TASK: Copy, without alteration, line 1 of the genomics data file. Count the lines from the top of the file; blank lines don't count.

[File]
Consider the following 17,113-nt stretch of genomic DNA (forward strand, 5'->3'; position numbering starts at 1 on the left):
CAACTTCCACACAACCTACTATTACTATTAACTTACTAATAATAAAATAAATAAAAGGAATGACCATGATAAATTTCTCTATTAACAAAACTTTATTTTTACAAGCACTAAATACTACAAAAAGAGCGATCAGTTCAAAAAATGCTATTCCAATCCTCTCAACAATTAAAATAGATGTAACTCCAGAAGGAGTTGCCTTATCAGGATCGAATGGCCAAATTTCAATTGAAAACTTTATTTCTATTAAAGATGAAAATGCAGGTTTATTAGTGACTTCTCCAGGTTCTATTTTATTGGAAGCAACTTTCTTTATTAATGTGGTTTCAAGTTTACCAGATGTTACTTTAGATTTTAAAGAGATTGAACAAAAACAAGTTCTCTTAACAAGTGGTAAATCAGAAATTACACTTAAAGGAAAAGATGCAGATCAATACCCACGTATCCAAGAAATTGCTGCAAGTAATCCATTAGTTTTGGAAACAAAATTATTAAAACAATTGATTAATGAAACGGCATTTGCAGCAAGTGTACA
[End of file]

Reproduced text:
Consider the following 17,113-nt stretch of genomic DNA (forward strand, 5'->3'; position numbering starts at 1 on the left):